The biggest scandals to ever hit Netflix

Once upon a time, Netflix was that dumb concept you rolled your eyes at: DVD rental by mail because it was too hard to go down to Blockbuster when you wanted to rent a movie or something. Today, Blockbuster is a old-timey joke for adults to chuckle at in Captain Marvel, and Netflix is an entertainment giant with its own movie and television originals. But all giant companies eventually have scandals because they're giant and because scandals are super-fun.

Like just about everyone else in the business, Netflix has had to waste a lot of its valuable time defending itself against accusations, both baseless and not-baseless, sometimes as a result of its own strange decisions and sometimes because its stars and other employees have done questionable things. And so, since scandals are super-fun and let's face it, you love them just as much as every other human, here are some of the biggest headline-making scandals that Netflix has ever been hit with.

You could have told this story without all that

There are some things you just don't do on television, whether it's pay TV or network. You don't cross the line between close-to-being-obscenity and obscenity, for example. You don't incite violence or promote racism. And you don't show the naked bodies of underage humans.

Netflix's Girl is a Golden Globe nominee, but critics say it crosses a couple of big lines. The film follows a transgender girl named Lara who's struggling to succeed as a ballerina. She's bullied at school and is obsessed about her body to the point where she ends up with a terrible infection because she has taped down her genitals for rehearsals. We won't give away the ending except to say that it's awful and tragic, and if you've got a weak stomach or a heightened sense of empathy, you'll either want to prepare yourself or maybe just give Girl a complete pass.

The scene that raised the most eyebrows was the one with a full-frontal shot of the 15-year-old actor who portrays Lara. Netflix's own censors thought the scene was too much, and these are the people who gave all of Orange Is the New Black a pass. According to Decider, the Netflix version of the film was supposed to air sans-questionable-scene, but the film's director complained and it was left in. But was that really a victory for art, or was it unnecessarily gratuitous? We know this much: It's an uncomfortable scene either way.

No, trafficking is not "edgy"

So we know that awful things happen to kids in this world. We also know that in order for everyone to be healthily aware of how vulnerable children are, we need to have some sort of representation of those awful things in the media, whether it's investigative reports or documentaries or, when very sensitively done, fictionalized stories. But there are lines, Netflix. There are lines.

According to Refinery29, the 2018 series Baby was inspired by the true story of 14- and 15-year-old girls who sold themselves so they could afford to buy designer clothes. The official bio talks about "forbidden love, family pressures, and shared secrets." Um, what? Okay, so maybe the premise is based on something that did actually happen, but making it into an edgy television series seems a little less than okay. In fact the National Center on Sexual Exploitation (NCOSE) pretty much thought the same thing — it asked Netflix to nix the series before its premiere because the show basically glamorizes a terrible thing.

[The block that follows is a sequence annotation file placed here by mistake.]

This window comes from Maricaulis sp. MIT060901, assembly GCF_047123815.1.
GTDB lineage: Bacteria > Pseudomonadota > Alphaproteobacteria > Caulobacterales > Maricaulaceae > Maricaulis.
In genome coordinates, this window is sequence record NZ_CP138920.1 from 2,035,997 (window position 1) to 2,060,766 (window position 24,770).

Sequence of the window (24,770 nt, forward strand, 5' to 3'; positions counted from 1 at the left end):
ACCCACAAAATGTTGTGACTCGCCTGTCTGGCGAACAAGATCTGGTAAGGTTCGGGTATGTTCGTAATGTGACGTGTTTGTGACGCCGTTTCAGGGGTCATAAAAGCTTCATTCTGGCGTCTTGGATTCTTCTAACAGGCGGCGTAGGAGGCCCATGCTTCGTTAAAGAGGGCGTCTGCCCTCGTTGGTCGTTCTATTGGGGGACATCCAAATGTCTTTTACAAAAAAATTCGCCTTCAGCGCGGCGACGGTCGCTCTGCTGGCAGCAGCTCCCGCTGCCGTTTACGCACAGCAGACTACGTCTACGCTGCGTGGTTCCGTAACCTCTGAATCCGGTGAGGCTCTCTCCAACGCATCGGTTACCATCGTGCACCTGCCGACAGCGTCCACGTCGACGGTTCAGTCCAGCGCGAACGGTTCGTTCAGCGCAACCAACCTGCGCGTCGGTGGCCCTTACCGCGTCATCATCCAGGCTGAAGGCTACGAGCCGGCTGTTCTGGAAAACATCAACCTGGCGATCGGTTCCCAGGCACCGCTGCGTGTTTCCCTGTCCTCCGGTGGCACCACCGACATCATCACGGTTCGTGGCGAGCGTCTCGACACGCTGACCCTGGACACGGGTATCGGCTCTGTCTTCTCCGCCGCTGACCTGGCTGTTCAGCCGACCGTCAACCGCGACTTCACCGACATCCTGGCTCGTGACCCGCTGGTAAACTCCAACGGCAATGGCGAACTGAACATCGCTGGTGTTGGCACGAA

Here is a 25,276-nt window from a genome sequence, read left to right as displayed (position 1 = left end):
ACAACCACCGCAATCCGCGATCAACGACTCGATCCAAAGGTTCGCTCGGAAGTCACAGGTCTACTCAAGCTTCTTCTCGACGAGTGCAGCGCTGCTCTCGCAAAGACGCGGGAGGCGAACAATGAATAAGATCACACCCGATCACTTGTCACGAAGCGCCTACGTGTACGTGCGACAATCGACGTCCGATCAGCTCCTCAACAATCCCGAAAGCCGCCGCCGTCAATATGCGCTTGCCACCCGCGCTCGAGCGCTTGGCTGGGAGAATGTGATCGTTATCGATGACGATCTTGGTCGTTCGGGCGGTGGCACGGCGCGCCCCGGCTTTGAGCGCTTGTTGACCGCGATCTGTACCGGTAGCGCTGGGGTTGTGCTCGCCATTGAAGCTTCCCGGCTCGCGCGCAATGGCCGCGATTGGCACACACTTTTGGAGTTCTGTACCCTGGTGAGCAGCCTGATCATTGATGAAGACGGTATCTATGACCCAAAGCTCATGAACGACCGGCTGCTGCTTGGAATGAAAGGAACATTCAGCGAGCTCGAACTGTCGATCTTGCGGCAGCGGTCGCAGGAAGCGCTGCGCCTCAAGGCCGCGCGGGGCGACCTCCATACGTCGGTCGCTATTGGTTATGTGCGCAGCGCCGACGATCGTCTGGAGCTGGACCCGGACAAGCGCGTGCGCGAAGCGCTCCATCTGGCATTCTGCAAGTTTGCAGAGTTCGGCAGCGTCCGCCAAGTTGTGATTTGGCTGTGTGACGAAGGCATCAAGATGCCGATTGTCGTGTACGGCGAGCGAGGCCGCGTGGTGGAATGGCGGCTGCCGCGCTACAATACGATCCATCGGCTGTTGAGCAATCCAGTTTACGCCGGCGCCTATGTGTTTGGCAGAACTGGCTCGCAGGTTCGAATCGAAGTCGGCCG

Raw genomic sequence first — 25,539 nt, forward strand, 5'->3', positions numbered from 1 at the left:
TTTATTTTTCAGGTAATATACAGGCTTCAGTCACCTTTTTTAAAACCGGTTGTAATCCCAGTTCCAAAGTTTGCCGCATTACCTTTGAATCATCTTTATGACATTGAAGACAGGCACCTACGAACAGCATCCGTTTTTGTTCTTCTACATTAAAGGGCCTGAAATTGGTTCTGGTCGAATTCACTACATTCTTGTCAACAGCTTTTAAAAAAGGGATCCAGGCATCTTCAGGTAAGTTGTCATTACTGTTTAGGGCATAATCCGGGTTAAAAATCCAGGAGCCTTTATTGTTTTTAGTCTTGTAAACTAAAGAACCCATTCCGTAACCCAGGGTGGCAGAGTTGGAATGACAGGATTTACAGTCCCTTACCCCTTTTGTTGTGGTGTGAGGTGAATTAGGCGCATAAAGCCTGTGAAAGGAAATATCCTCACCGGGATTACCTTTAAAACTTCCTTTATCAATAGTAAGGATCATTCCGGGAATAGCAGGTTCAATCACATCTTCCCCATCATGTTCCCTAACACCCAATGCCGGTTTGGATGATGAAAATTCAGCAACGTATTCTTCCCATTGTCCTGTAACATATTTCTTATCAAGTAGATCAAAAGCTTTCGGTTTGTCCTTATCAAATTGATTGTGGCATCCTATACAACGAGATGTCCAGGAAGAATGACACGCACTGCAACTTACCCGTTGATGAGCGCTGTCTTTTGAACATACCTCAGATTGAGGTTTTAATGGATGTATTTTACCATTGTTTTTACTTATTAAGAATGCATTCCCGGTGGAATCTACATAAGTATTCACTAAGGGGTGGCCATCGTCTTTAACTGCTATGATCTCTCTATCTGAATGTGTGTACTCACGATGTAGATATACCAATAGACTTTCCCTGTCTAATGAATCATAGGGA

As for the show's handling of those issues, Decider says it's kind of an even divide between portraying prostitution as "dark and sad" and also not really condemning it. And despite the backlash, Netflix didn't really seem to seriously consider pulling the series. As of 2019, Baby is still listed among its offerings.

When Kevin Spacey ended up being worse than Frank Underwood

Oh Kevin Spacey, you were so delightfully nasty as House of Cards' Frank Underwood, and we did so love watching you spearhead the fictionalized implosion of Washington politics because it was such a lovely distraction from the real, actual implosion of Washington politics. And then we found out you were gross and nasty in real life, and now we don't care about Frank Underwood anymore.

In case you weren't paying attention, Kevin Spacey was fired by Netflix because of a sexual misconduct scandal, which ended up costing the service close to $39 million. According to Reuters, the figure was related to "unreleased content [Netflix] decided not to move forward with." And it decided not to move forward with the content because the number of people accusing Kevin Spacey of sexual misconduct was high, like cracking into double digits and then some — as of early 2018, Spacey had more than 30 accusers, including eight who worked for House of Cards. And they were accusations of especially toxic behavior, too, including stuff like making aggressive advances on minors and putting his hands down the pants of a production assistant.

In this case, Netflix certainly did the right thing by letting Spacey go, regardless of how much it ended up costing them. We were never going to look at that dude the same way again anyway.

Help Netflix save us from having to work at Fox

It's not really clear why Netflix wanted to hire Fox employees specifically, but perhaps they were clawing at the windows and peering through the glass with "save me" eyes and Netflix felt bad for them? Whatever the reason, the Hollywood Reporter says Netflix was poaching Fox employees and Fox was super not-happy about it. In a lawsuit, Fox called it a "brazen campaign to unlawfully target, recruit, and poach valuable Fox executives by illegally inducing them to break their employment contracts with Fox to work at Netflix." Fox claimed Netflix tried to recruit two higher-level employees — a programming executive and a marketing executive — despite knowing they had contracts with Fox.